A Tale of Three Cities is one of the special presentations at the Vancouver International Film Festival, following its international premiere at TIFF. Like the title suggests, Three Cities follows star-crossed lovers across an important period of Chinese history. While starting off with a bang, even the addition of China’s biggest names (Lau Ching-wan and Tang Wei) wasn’t enough to save face for this production.
The first thing I learned about Three Cities became its most obvious selling point: the Jackie Chan connection. Today, Chan is still very much the legend in Hong Kong and most of Asia, and I was curious to see how this would factor into the story. Here is the beginning of the official writeup:
Based on the incredible real-life story of kung-fu superstar Jackie Chan’s parents, the film opens in 1950s Hong Kong with Daolong (Chan’s future father) working as a cook in the US Consulate. A flashback takes us to the early 1930s, where dashing young Daolong, a customs officer and part-time KMT secret agent, stops beautiful young Yuerong at a checkpoint. Recently widowed, Yuerong is so poor that she is forced to smuggle opium to stay alive.
(Yes, that’s only halfway through the description, and it’s the simpler half by far.) Three Cities is a retelling of Beauty and the Beast in pre-revolutionary China. Unlike the Disney classic, we learn that she is more than just a beauty, and he is… well, he remains pretty brutish all the way through. Lau Ching-wan delivers on laughs, but we can’t quite take him seriously as Romeo; the script has him falling down and blacking out more than once, making for handy moments of plot development.
Thus begins an ill-paced you-chase-me, I-chase-you romp throughout three iconic Chinese cities, set against a backdrop of war, migration and modernization.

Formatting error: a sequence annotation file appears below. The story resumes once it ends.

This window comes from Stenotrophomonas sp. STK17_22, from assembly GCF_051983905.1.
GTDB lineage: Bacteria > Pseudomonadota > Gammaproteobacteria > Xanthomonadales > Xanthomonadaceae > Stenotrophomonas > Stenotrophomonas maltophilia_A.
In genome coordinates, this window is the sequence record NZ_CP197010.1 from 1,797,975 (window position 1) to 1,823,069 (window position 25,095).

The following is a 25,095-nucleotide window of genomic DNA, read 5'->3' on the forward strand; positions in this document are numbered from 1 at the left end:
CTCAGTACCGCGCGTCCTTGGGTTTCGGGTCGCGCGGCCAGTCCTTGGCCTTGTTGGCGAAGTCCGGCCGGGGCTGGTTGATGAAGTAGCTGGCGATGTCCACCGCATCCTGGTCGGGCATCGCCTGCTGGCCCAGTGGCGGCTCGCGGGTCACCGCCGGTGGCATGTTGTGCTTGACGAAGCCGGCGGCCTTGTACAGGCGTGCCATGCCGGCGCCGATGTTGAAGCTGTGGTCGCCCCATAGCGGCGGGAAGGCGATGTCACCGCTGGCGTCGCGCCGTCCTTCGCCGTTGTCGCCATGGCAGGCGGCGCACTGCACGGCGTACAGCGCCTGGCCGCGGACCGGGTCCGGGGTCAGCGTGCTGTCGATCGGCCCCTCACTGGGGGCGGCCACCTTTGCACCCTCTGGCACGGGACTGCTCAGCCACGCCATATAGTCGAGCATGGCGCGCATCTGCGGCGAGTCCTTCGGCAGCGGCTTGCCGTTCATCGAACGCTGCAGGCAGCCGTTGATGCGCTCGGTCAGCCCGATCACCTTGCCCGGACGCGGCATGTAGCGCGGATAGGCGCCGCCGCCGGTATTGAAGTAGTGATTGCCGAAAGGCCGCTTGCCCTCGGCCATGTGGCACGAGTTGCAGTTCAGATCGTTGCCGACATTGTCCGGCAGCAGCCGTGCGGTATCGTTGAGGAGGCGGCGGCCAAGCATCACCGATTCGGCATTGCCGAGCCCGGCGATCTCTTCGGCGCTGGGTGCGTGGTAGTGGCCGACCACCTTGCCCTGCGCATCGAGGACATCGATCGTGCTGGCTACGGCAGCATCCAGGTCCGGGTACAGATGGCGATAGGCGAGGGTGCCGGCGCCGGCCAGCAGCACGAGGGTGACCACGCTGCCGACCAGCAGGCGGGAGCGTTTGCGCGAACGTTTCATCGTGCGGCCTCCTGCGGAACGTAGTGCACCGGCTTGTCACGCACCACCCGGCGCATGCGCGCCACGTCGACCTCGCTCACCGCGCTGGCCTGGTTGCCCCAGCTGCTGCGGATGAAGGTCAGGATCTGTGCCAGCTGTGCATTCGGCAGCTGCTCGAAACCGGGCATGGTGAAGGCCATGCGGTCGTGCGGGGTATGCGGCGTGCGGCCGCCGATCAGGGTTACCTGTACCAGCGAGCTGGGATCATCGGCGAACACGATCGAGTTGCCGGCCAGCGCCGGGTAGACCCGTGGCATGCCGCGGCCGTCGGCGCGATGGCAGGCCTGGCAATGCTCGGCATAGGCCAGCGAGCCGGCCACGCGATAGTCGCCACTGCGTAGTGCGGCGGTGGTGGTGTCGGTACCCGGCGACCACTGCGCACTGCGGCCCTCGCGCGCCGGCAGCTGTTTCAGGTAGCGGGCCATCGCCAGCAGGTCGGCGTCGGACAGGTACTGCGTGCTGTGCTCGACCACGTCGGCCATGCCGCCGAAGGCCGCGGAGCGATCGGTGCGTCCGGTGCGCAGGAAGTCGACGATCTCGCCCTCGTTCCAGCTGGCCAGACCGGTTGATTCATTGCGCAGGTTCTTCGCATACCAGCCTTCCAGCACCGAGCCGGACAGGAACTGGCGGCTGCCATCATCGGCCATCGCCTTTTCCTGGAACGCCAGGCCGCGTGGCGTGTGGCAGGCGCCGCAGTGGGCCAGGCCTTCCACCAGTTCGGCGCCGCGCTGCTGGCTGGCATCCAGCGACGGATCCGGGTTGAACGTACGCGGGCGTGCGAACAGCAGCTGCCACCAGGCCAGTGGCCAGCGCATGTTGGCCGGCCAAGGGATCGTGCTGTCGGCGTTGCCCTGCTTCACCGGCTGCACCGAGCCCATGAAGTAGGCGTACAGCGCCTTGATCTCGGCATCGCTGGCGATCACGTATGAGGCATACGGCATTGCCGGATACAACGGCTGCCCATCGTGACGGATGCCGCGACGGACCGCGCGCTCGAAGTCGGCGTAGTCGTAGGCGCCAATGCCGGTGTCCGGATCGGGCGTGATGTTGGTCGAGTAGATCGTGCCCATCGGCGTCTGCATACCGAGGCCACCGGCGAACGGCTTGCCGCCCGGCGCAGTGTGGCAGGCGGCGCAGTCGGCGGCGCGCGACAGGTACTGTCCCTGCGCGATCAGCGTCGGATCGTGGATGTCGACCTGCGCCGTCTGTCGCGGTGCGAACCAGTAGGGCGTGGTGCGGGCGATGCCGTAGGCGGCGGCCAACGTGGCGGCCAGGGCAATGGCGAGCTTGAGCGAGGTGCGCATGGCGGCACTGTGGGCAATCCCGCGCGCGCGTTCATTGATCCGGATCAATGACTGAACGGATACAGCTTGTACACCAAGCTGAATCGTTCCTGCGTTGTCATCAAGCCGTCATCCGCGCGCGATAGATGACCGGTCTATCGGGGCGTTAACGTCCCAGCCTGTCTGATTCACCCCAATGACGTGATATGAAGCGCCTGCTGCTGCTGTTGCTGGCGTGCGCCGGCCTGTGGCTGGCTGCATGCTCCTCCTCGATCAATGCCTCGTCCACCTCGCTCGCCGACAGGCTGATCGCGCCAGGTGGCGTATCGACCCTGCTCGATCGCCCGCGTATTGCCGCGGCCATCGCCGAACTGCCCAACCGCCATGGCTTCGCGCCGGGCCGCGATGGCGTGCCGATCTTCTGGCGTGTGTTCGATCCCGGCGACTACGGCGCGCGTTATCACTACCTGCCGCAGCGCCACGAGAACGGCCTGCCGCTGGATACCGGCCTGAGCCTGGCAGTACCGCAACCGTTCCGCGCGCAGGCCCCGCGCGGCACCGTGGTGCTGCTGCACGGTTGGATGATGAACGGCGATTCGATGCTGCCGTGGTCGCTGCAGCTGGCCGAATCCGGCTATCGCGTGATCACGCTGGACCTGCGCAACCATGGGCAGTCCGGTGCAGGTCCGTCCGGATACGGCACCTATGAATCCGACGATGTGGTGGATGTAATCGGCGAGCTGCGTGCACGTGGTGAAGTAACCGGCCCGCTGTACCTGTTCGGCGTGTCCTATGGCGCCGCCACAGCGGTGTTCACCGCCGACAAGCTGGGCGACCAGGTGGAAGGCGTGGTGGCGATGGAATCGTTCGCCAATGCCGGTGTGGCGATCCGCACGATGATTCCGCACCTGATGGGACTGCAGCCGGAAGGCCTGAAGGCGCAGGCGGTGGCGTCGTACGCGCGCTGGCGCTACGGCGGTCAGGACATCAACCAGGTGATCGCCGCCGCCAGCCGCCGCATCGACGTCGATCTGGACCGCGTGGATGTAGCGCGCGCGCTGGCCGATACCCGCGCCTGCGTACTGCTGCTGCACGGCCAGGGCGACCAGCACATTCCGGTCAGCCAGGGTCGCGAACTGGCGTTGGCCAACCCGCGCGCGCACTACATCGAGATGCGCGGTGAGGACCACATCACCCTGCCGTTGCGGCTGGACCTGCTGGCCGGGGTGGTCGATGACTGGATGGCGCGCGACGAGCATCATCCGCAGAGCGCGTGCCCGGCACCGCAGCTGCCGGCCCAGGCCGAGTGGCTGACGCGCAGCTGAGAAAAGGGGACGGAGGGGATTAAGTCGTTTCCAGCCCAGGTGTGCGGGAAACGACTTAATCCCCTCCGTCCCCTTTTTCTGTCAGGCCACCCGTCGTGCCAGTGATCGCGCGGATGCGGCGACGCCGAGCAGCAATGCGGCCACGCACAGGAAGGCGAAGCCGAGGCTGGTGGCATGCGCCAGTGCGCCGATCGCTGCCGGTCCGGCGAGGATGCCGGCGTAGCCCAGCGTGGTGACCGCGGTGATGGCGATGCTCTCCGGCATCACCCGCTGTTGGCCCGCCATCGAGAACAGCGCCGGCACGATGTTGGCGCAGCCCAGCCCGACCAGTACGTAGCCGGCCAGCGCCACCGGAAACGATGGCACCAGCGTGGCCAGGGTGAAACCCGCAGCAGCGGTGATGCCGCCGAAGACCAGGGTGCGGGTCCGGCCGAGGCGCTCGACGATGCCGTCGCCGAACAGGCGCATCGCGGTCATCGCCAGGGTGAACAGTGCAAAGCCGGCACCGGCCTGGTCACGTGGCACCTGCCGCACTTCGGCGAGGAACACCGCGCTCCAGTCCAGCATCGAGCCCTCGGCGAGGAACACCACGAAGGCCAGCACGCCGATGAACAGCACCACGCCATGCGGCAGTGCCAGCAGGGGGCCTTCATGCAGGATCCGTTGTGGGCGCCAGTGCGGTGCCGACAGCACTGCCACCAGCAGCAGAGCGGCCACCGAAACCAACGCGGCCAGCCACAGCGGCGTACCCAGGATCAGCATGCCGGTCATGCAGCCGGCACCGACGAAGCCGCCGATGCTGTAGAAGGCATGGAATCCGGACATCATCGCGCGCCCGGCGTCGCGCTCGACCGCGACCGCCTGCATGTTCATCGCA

Despite a full roster of talent and convincing set designs, famed director/writer duo Mabel Cheung and Alex Law chose to drive home overarching themes at the expense of cohesive narrative. There are so many songs, family medallions, and items of symbolic importance, that nothing ends up becoming meaningful to the audience. The story isn’t so much hard-to-follow as it is repetitive, to the point where the lovers reenact similar separations across different historical events.
So lingering are these moments of unrequited passion that we’re left little time for motive and character development, especially among the supporting cast. (SPOILERS) Obligatory ‘best man’ Jing Boran, best known for winning a popular Chinese talent show, nobly sacrifices himself for ‘the cause’ while smuggling watches to the rebels. The problem is, the audience doesn’t find out that the clueless scholar had any real affinities for said cause until the very last minute. Jing hits the gas and ends up flipping the car over some sandbags, resulting in a convenient gas leak and explosion. Also, what a fitting way to go – the whole scene does great things for stereotypes about Asian driving skills.
I can’t imagine Jackie Chan telling the story about his parents met in such a heavy-handed manner. Chan is a master storyteller who understands, above all, how to captivate and entertain an audience. The same cannot be said for Three Cities, which proves to be a lackluster mess all the way through.
Two raindrops out of five.
A Tale of Three Cities played at the Vancouver International Film Festival. No screenings remaining.